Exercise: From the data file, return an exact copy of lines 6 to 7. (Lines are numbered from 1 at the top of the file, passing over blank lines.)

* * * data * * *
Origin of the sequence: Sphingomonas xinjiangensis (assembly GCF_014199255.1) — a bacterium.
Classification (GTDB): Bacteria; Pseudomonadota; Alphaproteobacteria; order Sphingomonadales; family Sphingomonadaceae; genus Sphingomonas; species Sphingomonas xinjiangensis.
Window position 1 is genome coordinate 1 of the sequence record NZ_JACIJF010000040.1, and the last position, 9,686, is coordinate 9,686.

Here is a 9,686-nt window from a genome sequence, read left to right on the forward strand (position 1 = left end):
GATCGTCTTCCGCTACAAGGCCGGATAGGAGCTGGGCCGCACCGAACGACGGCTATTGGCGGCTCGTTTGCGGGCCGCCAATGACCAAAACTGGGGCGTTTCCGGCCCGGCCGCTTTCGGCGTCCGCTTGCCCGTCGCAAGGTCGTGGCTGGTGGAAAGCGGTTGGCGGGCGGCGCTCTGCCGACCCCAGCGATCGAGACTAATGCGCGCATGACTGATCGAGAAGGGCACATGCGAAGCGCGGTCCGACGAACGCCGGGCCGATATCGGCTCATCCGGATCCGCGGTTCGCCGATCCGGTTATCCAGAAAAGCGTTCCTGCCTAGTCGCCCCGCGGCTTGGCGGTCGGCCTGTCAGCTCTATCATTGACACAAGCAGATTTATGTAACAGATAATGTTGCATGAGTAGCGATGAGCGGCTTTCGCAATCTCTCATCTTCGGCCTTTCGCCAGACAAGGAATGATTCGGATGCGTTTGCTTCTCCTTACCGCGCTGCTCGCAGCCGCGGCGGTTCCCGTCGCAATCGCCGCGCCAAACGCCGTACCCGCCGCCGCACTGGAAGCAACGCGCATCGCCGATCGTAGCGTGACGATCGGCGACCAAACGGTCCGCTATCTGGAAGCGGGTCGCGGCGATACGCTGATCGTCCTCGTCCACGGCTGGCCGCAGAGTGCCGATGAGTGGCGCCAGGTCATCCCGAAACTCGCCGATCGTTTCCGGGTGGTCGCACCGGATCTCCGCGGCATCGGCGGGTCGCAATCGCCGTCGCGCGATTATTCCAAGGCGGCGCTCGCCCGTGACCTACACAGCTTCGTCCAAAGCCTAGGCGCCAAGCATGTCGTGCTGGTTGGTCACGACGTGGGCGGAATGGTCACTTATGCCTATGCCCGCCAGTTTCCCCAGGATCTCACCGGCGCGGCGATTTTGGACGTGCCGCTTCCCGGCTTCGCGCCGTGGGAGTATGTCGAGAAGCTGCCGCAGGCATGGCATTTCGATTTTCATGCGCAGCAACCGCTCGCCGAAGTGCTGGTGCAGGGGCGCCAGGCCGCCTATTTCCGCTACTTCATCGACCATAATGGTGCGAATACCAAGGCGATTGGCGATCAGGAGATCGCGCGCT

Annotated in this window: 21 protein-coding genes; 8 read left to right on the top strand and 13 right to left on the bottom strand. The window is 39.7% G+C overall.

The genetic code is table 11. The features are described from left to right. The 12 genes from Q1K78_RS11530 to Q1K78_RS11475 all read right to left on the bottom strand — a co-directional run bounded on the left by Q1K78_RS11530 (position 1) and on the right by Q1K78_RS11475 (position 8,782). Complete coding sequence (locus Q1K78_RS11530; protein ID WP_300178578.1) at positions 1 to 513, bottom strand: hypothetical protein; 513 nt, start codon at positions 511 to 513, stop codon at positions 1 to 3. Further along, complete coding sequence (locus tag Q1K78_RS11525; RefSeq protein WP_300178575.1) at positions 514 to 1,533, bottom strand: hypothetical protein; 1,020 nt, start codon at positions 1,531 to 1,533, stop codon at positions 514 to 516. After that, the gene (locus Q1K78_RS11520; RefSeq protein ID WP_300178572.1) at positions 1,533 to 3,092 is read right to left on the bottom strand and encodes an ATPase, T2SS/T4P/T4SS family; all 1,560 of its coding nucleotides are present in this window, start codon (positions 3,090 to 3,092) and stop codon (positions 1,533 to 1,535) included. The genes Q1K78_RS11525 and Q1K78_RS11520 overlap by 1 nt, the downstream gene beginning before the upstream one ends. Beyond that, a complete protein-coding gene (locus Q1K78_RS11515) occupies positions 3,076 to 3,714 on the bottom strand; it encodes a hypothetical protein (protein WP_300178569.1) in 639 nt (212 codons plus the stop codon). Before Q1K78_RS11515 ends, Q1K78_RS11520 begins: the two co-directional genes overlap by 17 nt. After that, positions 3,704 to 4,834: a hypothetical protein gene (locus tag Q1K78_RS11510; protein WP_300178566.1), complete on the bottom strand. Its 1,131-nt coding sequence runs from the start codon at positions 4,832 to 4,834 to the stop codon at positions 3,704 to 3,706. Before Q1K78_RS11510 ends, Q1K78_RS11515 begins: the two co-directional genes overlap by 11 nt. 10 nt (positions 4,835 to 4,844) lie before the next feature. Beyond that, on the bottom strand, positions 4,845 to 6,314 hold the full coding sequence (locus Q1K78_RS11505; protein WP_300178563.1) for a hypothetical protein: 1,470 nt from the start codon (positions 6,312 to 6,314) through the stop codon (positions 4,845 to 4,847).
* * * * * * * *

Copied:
Annotated in this window: 21 protein-coding genes; 8 read left to right on the top strand and 13 right to left on the bottom strand. The window is 39.7% G+C overall.

The genetic code is table 11. The features are described from left to right. The 12 genes from Q1K78_RS11530 to Q1K78_RS11475 all read right to left on the bottom strand — a co-directional run bounded on the left by Q1K78_RS11530 (position 1) and on the right by Q1K78_RS11475 (position 8,782). Complete coding sequence (locus Q1K78_RS11530; protein ID WP_300178578.1) at positions 1 to 513, bottom strand: hypothetical protein; 513 nt, start codon at positions 511 to 513, stop codon at positions 1 to 3. Further along, complete coding sequence (locus tag Q1K78_RS11525; RefSeq protein WP_300178575.1) at positions 514 to 1,533, bottom strand: hypothetical protein; 1,020 nt, start codon at positions 1,531 to 1,533, stop codon at positions 514 to 516. After that, the gene (locus Q1K78_RS11520; RefSeq protein ID WP_300178572.1) at positions 1,533 to 3,092 is read right to left on the bottom strand and encodes an ATPase, T2SS/T4P/T4SS family; all 1,560 of its coding nucleotides are present in this window, start codon (positions 3,090 to 3,092) and stop codon (positions 1,533 to 1,535) included. The genes Q1K78_RS11525 and Q1K78_RS11520 overlap by 1 nt, the downstream gene beginning before the upstream one ends. Beyond that, a complete protein-coding gene (locus Q1K78_RS11515) occupies positions 3,076 to 3,714 on the bottom strand; it encodes a hypothetical protein (protein WP_300178569.1) in 639 nt (212 codons plus the stop codon). Before Q1K78_RS11515 ends, Q1K78_RS11520 begins: the two co-directional genes overlap by 17 nt. After that, positions 3,704 to 4,834: a hypothetical protein gene (locus tag Q1K78_RS11510; protein WP_300178566.1), complete on the bottom strand. Its 1,131-nt coding sequence runs from the start codon at positions 4,832 to 4,834 to the stop codon at positions 3,704 to 3,706. Before Q1K78_RS11510 ends, Q1K78_RS11515 begins: the two co-directional genes overlap by 11 nt. 10 nt (positions 4,835 to 4,844) lie before the next feature. Beyond that, on the bottom strand, positions 4,845 to 6,314 hold the full coding sequence (locus Q1K78_RS11505; protein WP_300178563.1) for a hypothetical protein: 1,470 nt from the start codon (positions 6,312 to 6,314) through the stop codon (positions 4,845 to 4,847).